Most parents find that the word “No” creeps into their vocabulary very quickly once their toddler starts boundary testing. This is most likely around 14 -18 months. A toddler is designed to test and your job as a parent is to rein in certain behaviours, that are not desirable or just plain dangerous.
Impulse control is something that toddlers struggle with and sometimes they will do things just because it felt too good to resist. They knew that a consequence would occur as a result of their impulsive behavior but that temptation was too darned enticing.
How to communicate with your toddler
So how can you help them without resorting to the “No” word?
Use eye contact and be close to them and at their eye level when you are communicating with your little one.
Using “No” too often can desensitise a child to its meaning, so save the word for life-threatening situations instead. Use short, clear and concise phrases to explain why your toddler or child shouldn’t do something.
Try some of these 10 short sentences to substitute for “No”
- I want ice cream! Or lollies or any other treat – Try instead “I know you like ice cream, but eating too much is not good for you.” You may then get a “Why?” so be ready with a very good reason, “Just because” is nowhere near good enough, then be ready to offer a healthier alternative.
- “I’d like you to STOP doing X and do Y instead.” Repeat the instruction after 10 seconds and stay by their side. If you get non-compliance say “Lets go to our chill out space together” and guide them to it. This is “time in” and allows for calming down and re-connection.
- “Food is for eating not for throwing on the floor” – Take the dish away calmly as you say this. Once they agree to eat it can be returned, however if it happens again at this mealtime it’s taken away and no snack offered or given later no matter how worried you are that they won’t sleep because of hunger. It is important that you follow through and don’t wuss out!
- “Beds are for sleeping and relaxing, not for jumping” – When you get this behaviour at bedtime, wait 10 seconds then repeat the instruction. If the jumping/behaviour carries on after you repeat the instruction one more time then it’s time for chill out for a few minutes. This can be a sign that they are either under tired or overtired. Keep to the house rules and within a week this behaviour should have stopped.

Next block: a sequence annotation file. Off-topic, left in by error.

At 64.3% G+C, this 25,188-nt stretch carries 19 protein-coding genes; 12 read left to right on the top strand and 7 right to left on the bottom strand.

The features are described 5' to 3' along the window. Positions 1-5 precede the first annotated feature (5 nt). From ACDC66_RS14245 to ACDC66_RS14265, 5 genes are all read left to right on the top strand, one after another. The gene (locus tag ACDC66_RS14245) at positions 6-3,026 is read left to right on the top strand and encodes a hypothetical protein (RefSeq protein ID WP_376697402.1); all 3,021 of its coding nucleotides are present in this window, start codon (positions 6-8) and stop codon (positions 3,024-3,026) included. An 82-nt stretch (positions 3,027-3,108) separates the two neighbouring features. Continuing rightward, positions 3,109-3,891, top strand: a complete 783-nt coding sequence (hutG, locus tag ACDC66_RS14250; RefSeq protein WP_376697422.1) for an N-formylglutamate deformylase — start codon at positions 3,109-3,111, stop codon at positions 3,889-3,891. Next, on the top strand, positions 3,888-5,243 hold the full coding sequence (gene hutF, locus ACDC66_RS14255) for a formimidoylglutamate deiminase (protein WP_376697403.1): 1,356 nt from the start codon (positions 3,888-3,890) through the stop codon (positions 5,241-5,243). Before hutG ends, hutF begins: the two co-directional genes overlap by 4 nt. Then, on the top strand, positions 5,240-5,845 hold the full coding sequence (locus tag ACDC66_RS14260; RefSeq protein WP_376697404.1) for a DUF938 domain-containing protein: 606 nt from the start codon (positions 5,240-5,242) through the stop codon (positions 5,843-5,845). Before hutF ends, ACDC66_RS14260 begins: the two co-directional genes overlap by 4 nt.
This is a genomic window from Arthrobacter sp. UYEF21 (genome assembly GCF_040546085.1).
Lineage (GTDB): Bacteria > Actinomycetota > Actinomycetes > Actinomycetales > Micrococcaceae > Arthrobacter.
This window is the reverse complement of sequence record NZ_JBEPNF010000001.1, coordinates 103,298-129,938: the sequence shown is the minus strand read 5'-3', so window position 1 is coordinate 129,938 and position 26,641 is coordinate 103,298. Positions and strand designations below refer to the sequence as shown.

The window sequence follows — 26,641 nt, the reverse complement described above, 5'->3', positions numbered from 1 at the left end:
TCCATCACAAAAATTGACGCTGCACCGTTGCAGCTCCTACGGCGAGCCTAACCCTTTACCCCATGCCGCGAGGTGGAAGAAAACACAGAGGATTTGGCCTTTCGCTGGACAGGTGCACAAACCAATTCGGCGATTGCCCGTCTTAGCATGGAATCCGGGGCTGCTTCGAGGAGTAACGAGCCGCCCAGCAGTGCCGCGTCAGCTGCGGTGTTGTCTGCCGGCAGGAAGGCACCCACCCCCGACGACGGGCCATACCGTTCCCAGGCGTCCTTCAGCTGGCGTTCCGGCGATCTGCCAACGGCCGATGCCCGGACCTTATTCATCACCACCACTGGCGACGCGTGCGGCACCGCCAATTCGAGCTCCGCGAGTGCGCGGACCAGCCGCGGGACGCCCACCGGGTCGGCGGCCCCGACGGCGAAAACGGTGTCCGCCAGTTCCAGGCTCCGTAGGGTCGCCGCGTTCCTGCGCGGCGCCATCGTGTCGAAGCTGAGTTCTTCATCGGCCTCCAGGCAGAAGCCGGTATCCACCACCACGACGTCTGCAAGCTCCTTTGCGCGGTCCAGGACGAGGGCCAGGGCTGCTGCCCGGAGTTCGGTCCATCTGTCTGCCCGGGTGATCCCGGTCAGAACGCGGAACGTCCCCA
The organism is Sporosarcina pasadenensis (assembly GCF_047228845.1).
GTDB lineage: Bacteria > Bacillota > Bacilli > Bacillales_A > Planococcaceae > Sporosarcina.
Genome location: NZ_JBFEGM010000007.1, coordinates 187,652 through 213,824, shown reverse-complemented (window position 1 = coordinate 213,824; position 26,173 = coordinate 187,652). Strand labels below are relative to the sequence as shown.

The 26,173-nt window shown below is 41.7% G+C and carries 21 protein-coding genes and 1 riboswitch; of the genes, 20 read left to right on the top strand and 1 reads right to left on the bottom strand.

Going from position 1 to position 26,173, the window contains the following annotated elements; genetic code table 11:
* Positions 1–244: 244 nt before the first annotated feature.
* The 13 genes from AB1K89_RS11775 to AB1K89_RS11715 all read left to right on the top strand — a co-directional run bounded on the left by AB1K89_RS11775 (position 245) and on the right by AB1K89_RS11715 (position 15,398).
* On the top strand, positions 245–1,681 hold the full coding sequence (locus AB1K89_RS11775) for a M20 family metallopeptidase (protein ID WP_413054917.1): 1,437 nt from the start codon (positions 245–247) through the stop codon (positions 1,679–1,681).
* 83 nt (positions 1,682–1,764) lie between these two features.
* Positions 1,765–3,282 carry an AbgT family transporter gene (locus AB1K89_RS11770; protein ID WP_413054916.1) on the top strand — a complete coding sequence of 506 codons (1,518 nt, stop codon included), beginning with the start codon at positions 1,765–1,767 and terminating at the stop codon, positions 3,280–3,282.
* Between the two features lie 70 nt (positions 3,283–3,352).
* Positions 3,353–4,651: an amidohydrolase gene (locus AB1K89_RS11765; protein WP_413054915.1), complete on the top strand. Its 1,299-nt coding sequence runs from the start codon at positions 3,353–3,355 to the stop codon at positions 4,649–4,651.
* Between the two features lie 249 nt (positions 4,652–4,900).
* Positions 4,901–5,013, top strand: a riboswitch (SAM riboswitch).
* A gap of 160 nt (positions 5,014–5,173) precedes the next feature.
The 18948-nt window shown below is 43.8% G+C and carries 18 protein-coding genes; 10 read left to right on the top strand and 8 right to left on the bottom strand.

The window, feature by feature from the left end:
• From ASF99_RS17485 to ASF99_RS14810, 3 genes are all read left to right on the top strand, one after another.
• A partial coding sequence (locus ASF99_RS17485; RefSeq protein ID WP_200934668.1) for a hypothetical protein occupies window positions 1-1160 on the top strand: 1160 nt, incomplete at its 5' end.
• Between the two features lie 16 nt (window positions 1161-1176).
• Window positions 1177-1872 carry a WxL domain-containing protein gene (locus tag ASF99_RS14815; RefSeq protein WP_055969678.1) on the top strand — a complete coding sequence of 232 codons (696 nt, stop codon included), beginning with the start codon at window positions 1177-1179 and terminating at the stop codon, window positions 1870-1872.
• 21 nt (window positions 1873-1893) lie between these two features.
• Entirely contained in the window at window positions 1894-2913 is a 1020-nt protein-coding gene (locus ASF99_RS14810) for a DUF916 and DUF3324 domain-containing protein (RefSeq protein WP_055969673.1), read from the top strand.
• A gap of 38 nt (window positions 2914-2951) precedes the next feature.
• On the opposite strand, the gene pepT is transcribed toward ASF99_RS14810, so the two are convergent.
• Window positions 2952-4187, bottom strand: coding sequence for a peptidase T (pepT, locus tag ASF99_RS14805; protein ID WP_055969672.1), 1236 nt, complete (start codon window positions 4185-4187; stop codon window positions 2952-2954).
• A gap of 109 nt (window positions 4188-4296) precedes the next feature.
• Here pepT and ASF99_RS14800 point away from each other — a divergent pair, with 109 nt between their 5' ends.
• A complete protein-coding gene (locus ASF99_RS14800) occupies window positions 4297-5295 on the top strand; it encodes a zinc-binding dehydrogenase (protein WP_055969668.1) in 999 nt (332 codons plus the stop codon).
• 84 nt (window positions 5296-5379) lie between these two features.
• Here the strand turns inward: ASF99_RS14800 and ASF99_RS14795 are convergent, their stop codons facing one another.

- ‘It’s okay to be angry, but I won’t let you hit. We need to keep everyone safe.” Creates a boundary
- “The house rules are… ” instead of, “I want you to do X.” Using the house rules dilutes the finger pointing and the risk of confrontation.
- If they’re having a big meltdown choice of “I’m going to stay right here by you until you’re ready for a hug.” Or “I can see that you’re very angry and I’m going to let you calm down in your own time,” then walk away to diffuse the tantrum.
- Instead of “Stop saying ‘No!” Try this: “I hear you saying ‘No.’ I understand you do not want this. Let’s figure out what we can do differently.”
- When he knocks over a block tower say, “Don’t knock down Jack’s tower. Let me show you how to play instead.” If your child hears you reflect out loud what he should want and feel, this will help raise his self-awareness and feel seen, heard, and understood. This is empathy. Ask if you can join in and model/show him the proper way to play with others.
- Your child pulls a plant out of the garden or a bloom off a stem. “Flowers need to grow. Let’s be gentle”. We need to help the child develop empathy and this is a great way to demonstrate this. Talk about how living things feel in relation to how he would feel if the same happened to him. When you hurt the flower (or cat or dog), you hurt its feelings and it won’t be able to grow into a big x, y or z.
This list of alternatives to NO will save you a lot of stress and reduce those pesky temper tantrums. It’s all to do with rephrasing and getting your little one to reflect about others emotions and how it made others feel. We need to teach and help our children achieve empathy and it’s not going to happen by chance. Avoiding no and exploring feelings and hurts allows empathy to develop.